On a national broadcast on Sunday (14 June), Minister for Trade and Industry Chan Chun Sing laid out one part of the government’s plan for the country’s future. In his speech, Mr Chan stressed that even as the country addresses challenges post by the COVID-19 pandemic, Singapore has to keep looking ahead and make investments to develop its “intangible strengths”, infrastructure, people, and businesses.
Mr Chan said that many investors have chosen to base themselves in Singapore not because of natural resources or cost, but because of Singapore’s strengths that are not easy to replicate in other places.
He said, “We are open, and connected with the world, we are trusted, we are united and stable as a society, and we have a skilled workforce.”
He added that while the COVID-19 pandemic has led many countries to pull back from globalisation, he stressed that Singapore should resist such pressures, saying “A less connected Singapore means fewer and poorer quality jobs for us.”
Despite the growing trend of protectionism around the world, Mr Chan said that Singapore can still “make a living and more” if it builds on its capability to play a critical role in global supply chains to produce high quality products and services that others value.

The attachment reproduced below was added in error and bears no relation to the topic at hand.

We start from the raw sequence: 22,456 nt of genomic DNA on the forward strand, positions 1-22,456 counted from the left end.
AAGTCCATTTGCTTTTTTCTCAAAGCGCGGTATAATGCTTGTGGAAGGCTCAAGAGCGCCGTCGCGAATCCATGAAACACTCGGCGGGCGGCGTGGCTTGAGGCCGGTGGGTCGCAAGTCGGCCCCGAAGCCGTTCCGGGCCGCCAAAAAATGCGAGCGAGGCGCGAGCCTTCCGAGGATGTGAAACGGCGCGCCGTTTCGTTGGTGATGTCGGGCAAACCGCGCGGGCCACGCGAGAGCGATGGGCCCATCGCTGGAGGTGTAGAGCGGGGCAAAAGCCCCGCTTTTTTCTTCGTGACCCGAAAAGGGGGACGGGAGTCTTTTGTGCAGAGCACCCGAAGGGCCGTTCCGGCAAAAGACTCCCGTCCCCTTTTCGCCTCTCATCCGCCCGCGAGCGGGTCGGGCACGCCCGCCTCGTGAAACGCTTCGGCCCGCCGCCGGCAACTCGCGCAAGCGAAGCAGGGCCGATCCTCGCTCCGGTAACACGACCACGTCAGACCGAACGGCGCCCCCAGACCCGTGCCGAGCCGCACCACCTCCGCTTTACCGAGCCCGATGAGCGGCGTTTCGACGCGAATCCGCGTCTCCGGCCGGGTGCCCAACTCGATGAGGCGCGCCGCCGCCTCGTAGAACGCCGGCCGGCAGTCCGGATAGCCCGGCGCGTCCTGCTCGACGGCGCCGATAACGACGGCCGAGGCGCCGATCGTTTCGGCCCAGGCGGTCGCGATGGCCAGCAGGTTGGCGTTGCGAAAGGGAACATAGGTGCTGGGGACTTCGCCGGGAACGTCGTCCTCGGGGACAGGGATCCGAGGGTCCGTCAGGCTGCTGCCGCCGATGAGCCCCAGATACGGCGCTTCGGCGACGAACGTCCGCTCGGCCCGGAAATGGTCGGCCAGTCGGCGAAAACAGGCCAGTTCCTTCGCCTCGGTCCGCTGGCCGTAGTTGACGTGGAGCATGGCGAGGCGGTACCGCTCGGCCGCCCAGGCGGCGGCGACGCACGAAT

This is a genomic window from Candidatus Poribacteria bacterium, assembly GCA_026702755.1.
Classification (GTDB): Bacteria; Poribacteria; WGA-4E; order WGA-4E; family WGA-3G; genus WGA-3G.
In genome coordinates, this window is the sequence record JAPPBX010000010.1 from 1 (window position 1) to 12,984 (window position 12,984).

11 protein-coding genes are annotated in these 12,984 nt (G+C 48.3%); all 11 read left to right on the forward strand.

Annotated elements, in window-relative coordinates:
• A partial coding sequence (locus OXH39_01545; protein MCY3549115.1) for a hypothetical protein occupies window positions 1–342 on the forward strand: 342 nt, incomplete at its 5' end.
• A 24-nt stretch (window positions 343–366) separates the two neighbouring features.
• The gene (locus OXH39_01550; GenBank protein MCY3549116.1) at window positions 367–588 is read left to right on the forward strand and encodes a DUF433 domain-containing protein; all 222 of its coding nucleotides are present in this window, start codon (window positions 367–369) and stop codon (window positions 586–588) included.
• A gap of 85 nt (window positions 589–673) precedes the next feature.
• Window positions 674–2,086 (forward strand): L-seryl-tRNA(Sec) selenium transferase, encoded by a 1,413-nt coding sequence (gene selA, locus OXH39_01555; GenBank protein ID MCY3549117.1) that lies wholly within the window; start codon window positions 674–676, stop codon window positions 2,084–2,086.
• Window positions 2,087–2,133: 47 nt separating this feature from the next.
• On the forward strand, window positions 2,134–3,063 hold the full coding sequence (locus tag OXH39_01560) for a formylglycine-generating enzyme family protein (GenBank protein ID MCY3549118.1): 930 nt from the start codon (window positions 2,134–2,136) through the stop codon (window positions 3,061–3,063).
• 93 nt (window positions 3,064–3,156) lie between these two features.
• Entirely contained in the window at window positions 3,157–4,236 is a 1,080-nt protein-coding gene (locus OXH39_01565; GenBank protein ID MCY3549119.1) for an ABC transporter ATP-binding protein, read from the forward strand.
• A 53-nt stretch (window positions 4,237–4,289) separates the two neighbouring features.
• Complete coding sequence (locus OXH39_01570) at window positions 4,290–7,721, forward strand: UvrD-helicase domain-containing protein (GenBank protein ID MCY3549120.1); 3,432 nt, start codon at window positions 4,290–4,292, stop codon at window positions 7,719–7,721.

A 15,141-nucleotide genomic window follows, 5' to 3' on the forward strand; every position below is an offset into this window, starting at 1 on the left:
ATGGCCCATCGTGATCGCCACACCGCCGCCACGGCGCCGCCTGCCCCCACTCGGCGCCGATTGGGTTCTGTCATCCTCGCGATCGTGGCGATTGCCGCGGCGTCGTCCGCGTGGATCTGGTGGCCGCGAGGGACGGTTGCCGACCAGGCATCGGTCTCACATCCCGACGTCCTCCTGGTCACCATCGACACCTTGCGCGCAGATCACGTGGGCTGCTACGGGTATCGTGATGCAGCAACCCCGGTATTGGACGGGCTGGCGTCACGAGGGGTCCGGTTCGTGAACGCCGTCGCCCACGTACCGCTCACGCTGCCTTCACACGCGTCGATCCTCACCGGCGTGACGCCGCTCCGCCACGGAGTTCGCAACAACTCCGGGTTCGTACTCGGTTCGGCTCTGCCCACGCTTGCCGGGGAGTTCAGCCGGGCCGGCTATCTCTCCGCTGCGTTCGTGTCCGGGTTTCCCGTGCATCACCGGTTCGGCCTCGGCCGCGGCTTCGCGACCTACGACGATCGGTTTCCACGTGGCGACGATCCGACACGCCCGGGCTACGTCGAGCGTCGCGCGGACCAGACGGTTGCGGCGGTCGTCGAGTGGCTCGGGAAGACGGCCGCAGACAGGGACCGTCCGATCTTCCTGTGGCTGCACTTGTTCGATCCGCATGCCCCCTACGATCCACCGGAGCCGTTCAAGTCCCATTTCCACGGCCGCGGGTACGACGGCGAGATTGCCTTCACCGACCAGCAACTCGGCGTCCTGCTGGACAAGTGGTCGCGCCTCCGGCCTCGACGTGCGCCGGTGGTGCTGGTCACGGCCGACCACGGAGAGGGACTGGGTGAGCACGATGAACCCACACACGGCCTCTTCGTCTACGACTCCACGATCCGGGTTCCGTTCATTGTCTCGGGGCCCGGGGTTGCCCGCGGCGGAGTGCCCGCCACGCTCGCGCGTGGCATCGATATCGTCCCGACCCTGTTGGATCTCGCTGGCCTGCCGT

Another thing Mr Chan highlighted was the government’s efforts in digitalisation and internationalisation, the benefits of which he ensured will be shared among everyone in Singapore.
“COVID-19 has pushed many businesses and consumers to embrace the digital world. The digital trajectory will only accelerate, and not reverse,” said the Minister.
He added, “We must enable every Singaporean, young and old; every business, big and small, to go digital and thrive. Companies will embrace digital tools to create new business models and transcend our local market constraints.”
Mr Chan cautioned, however, that digitalisation alone would not be enough and that “real partnerships in the real world” is important as well.
“Many Singapore businesses have established regional and global presence in the past years, often in partnerships. The more established and larger companies help newcomers and smaller businesses,” he said, highlighting the example of CapitaLand opting to bring in other Singapore companies for their overseas projects thus helping them enter new markets.
The Minister added that the country will increase its efforts to nurture a new generation of regional and global businesses, facilitate more industry partnerships, and organise overseas Singapore business chapters to help newcomers venture abroad.
The thing is, while Mr Chan’s speech was seemingly positive and encouraging, it did lack certain details.